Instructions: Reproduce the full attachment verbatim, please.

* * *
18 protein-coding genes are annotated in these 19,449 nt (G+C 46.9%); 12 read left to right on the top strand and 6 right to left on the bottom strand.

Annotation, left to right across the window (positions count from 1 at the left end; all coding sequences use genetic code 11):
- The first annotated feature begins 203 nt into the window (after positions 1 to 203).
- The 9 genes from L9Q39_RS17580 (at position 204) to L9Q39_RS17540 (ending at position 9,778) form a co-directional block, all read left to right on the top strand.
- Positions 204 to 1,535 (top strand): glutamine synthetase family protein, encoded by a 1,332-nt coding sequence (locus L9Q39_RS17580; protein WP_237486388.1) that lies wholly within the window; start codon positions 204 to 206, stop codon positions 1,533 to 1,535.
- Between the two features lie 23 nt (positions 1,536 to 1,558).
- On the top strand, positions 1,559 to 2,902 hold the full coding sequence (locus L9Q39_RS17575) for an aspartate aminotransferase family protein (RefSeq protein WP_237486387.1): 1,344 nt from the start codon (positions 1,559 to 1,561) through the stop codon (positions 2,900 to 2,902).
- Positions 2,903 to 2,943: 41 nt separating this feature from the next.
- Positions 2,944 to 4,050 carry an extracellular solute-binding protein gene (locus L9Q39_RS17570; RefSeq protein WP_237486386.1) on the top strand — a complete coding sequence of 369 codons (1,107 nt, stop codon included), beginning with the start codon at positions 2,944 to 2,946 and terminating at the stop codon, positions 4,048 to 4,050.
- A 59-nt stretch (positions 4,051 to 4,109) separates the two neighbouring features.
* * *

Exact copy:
18 protein-coding genes are annotated in these 19,449 nt (G+C 46.9%); 12 read left to right on the top strand and 6 right to left on the bottom strand.

Annotation, left to right across the window (positions count from 1 at the left end; all coding sequences use genetic code 11):
- The first annotated feature begins 203 nt into the window (after positions 1 to 203).
- The 9 genes from L9Q39_RS17580 (at position 204) to L9Q39_RS17540 (ending at position 9,778) form a co-directional block, all read left to right on the top strand.
- Positions 204 to 1,535 (top strand): glutamine synthetase family protein, encoded by a 1,332-nt coding sequence (locus L9Q39_RS17580; protein WP_237486388.1) that lies wholly within the window; start codon positions 204 to 206, stop codon positions 1,533 to 1,535.
- Between the two features lie 23 nt (positions 1,536 to 1,558).
- On the top strand, positions 1,559 to 2,902 hold the full coding sequence (locus L9Q39_RS17575) for an aspartate aminotransferase family protein (RefSeq protein WP_237486387.1): 1,344 nt from the start codon (positions 1,559 to 1,561) through the stop codon (positions 2,900 to 2,902).
- Positions 2,903 to 2,943: 41 nt separating this feature from the next.
- Positions 2,944 to 4,050 carry an extracellular solute-binding protein gene (locus L9Q39_RS17570; RefSeq protein WP_237486386.1) on the top strand — a complete coding sequence of 369 codons (1,107 nt, stop codon included), beginning with the start codon at positions 2,944 to 2,946 and terminating at the stop codon, positions 4,048 to 4,050.
- A 59-nt stretch (positions 4,051 to 4,109) separates the two neighbouring features.